Unbridgeable Gap Top

Indian system of medicines is thousands of years old and is still widely accepted and practiced. [5] However, as of its nature it was never meant to be suitable for caries excavation. Western system of medicines took roots in the west and evolved slowly over few centuries, whereas no such evolution has ever been present in Indian society. Indian society mind does not have the bridge of knowledge that can link the past system of Indian medicine to the western advanced one which is only known to those which are imparted this western based dental education in dental schools. The result is that the society as a whole is ignorant of oral health and some might possess a PhD. This lack of bridge or elementary absence of knowledge is mainly responsible for this attitude.

Observations listed above [Table 1] are not based on any survey with data obtained as a result of a questionnaire. These observations are made by direct experience based on practice and living in the Indian society. These few observations along with other yet unexplored societal differences, beliefs and other challenges along the length and breadth of the country call for an urgent need for scientific understanding of present scenario only then useful strategies to make dentistry more acceptable and larger active community participation can be expected.
Table 1: Observations in Indian society

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   Conclusion Top

There are many yet unexplored convictions and beliefs in Indian subconscious, which need to be worked in a multipronged strategy. Even though, India is progressing as never before in oral health, a keen understanding of societal aspects can certainly would be helpful for both oral health planners and implementers especially in rural areas. A change in society outlook and attitude is slow, which requires persistent efforts and continuous education and active participation of society in its own oral health is of paramount importance. In brief a careful planning based on education of oral health that not only involves oral health educator but society in its noble cause removing misconceptions and providing effective and cost-effective treatment in close proximity is a need of an hour in Indian society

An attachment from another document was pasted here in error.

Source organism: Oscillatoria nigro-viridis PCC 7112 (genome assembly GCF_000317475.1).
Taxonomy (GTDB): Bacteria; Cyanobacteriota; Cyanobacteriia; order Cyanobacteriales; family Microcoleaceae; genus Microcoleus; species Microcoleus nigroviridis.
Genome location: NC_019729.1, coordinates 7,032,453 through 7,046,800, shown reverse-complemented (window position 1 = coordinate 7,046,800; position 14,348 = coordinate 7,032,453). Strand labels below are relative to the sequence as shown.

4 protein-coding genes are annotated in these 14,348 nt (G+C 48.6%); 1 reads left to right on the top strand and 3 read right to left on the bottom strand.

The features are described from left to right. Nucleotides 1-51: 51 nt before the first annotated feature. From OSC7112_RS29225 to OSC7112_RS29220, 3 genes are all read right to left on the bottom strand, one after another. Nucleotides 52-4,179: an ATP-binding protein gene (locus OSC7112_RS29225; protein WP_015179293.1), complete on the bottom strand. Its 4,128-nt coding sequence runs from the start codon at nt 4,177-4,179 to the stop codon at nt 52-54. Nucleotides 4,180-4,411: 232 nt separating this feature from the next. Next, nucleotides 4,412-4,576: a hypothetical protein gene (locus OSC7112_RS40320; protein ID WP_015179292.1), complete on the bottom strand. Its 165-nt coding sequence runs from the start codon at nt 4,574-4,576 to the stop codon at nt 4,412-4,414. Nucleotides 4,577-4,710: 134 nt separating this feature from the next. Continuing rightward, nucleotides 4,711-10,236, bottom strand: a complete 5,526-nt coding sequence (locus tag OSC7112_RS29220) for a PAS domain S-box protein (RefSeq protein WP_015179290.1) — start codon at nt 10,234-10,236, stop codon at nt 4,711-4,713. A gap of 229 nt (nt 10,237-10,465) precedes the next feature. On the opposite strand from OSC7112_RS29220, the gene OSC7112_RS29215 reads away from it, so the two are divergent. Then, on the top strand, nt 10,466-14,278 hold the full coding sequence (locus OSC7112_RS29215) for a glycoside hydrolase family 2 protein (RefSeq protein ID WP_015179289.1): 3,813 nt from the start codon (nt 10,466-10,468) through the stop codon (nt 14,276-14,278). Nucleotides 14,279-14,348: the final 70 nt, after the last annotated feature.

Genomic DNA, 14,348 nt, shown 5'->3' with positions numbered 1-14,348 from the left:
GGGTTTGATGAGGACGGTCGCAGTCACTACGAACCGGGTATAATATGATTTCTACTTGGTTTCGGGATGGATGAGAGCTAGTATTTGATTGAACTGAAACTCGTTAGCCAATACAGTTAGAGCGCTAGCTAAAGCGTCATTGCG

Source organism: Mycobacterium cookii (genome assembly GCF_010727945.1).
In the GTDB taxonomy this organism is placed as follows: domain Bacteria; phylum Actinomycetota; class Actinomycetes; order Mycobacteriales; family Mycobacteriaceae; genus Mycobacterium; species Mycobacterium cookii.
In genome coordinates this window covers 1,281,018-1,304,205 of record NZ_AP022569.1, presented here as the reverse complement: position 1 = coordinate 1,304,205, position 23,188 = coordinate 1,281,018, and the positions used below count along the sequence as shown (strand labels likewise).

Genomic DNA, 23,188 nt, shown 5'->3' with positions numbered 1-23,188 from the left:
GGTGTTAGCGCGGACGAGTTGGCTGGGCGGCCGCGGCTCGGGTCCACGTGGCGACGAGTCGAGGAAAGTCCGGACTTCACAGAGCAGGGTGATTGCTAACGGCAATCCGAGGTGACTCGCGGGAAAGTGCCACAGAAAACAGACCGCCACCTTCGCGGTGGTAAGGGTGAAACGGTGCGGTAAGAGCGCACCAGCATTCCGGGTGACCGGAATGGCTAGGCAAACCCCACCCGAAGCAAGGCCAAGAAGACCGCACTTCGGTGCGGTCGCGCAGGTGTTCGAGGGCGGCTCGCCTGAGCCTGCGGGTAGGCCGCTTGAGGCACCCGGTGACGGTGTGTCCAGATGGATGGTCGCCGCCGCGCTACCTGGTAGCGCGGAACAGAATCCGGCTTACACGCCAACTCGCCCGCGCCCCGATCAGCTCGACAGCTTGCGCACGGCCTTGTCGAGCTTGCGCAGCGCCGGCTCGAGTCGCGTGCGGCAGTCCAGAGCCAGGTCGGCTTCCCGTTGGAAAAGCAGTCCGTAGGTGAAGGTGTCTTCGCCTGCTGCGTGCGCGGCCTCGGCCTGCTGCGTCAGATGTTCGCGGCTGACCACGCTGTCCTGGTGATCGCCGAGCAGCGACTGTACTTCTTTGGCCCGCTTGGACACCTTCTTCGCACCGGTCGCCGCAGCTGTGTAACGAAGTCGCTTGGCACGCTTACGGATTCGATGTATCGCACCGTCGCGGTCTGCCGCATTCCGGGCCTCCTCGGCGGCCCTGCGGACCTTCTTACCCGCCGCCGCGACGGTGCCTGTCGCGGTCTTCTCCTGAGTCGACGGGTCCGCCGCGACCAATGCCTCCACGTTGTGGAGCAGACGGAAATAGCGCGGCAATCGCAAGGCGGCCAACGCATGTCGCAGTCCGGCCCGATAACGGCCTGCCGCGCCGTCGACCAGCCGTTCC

References Top

1.Rani M, Bonu S, Jha P, Nguyen SN, Jamjoum L. Tobacco use in India: Prevalence and predictors of smoking and chewing in a national cross sectional household survey. Tob Control 2003;12:e4.  Back to cited text no. 1
2.Grewal N, Kaur M. Status of oral health awareness in Indian children as compared to Western children: A thought provoking situation (a pilot study). J Indian Soc Pedod Prev Dent 2007;25:15-9.  Back to cited text no. 2
[PUBMED]  Medknow Journal  
3.Dolan RW, Vaughan CW, Fuleihan N. Symptoms in early head and neck cancer: An inadequate indicator. Otolaryngol Head Neck Surg 1998;119:463-7.  Back to cited text no. 3
4.Ahuja NK, Parmar R. Demographics and current scenario with respect to dentists, dental institutions and dental practices in India. Indian J Dent Sci 2011;3:8-11.  Back to cited text no. 4
5.Vaidya AD, Devasagayam TP. Current status of herbal drugs in India: An overview. J Clin Biochem Nutr 2007;41:1-11.  Back to cited text no. 5


  [Table 1]